A term originally accepted in international maritime law to indicate the practice of privateering, or the right in wartime of individual owners of ships to arm them in order to attack the merchant ships of an enemy power when licensed to do so by a letter of marque. In all maritime wars up to the mid-19th century, the merchant shipping of belligerent powers suffered severe losses under the guerre de course, and it was brought to an end by international agreement at the Declaration of Paris in 1856, only the USA refusing to sign the declaration. As a result, US merchant shipping suffered severe losses during the American Civil War (1861–5).
A form of guerre de course was reinstated at the Hague Convention of 1907 when it was agreed among the signatories that merchant ships of a belligerent power could be taken up for war service as armed merchant cruisers. However, this differed from the proper meaning of the term as such ships had to be manned by the navy of the belligerent power and fly its naval ensign. It was not a return to privateering and the letter of marque, which enabled private owners of ships to operate their vessels as warships for private gain. Nevertheless, the result was much the same insofar as commerce-raiding was concerned.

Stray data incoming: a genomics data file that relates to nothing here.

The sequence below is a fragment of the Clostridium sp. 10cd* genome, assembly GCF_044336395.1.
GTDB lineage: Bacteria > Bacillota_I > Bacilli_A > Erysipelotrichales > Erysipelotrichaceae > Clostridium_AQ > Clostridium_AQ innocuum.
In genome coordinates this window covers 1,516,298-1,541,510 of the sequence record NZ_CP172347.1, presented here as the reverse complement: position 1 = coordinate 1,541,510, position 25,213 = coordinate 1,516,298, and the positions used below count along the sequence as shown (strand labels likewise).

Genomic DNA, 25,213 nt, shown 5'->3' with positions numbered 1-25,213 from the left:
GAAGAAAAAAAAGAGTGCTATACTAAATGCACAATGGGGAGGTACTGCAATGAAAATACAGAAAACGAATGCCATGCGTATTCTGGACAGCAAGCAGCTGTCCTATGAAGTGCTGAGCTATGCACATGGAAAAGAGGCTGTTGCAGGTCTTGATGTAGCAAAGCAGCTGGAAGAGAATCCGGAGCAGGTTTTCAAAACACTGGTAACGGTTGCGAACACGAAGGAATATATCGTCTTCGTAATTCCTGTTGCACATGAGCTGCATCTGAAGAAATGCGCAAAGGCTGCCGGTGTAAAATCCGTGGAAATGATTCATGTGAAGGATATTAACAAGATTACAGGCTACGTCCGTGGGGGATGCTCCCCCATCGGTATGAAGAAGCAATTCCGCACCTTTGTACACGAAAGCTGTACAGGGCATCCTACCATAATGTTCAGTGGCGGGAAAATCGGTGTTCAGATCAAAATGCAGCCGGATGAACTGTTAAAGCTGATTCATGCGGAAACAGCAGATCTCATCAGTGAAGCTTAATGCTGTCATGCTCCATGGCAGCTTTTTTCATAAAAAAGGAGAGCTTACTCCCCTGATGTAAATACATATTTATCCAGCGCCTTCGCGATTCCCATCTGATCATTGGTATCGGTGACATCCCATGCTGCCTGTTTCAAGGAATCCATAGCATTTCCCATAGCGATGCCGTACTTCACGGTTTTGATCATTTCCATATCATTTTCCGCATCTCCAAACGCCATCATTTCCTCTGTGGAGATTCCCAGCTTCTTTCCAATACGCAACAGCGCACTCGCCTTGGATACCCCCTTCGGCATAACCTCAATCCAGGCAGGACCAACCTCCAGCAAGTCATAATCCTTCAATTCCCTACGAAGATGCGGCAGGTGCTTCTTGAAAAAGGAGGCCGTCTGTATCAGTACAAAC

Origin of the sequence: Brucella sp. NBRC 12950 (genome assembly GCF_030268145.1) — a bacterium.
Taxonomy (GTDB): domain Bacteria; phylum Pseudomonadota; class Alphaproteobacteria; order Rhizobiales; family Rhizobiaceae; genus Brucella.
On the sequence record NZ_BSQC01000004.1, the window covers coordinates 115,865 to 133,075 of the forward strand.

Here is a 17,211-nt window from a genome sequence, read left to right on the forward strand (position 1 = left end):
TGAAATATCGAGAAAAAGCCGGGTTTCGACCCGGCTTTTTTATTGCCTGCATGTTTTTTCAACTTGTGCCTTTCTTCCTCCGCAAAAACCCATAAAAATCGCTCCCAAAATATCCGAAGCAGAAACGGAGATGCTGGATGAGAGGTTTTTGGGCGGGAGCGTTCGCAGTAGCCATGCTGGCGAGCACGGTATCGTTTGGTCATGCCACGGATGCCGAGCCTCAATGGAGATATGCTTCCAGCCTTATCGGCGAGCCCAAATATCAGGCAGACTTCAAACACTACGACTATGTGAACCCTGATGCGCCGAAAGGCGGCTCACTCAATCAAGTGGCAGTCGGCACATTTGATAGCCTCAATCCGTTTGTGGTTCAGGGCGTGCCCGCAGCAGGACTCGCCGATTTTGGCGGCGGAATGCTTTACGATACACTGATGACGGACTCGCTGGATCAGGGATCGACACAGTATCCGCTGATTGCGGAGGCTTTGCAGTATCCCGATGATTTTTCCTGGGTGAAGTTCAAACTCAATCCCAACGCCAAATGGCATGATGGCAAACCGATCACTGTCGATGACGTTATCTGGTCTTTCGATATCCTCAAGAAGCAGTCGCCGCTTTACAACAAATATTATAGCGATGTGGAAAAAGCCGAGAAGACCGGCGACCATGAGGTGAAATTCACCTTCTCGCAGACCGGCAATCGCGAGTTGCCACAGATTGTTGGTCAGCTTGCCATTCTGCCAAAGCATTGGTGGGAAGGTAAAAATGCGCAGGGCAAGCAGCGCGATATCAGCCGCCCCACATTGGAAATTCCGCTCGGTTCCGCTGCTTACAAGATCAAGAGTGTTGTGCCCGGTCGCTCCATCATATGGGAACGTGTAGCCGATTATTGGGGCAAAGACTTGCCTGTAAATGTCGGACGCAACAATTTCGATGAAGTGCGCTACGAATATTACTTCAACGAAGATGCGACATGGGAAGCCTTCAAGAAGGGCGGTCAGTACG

Subjects: Military History — Maritime History.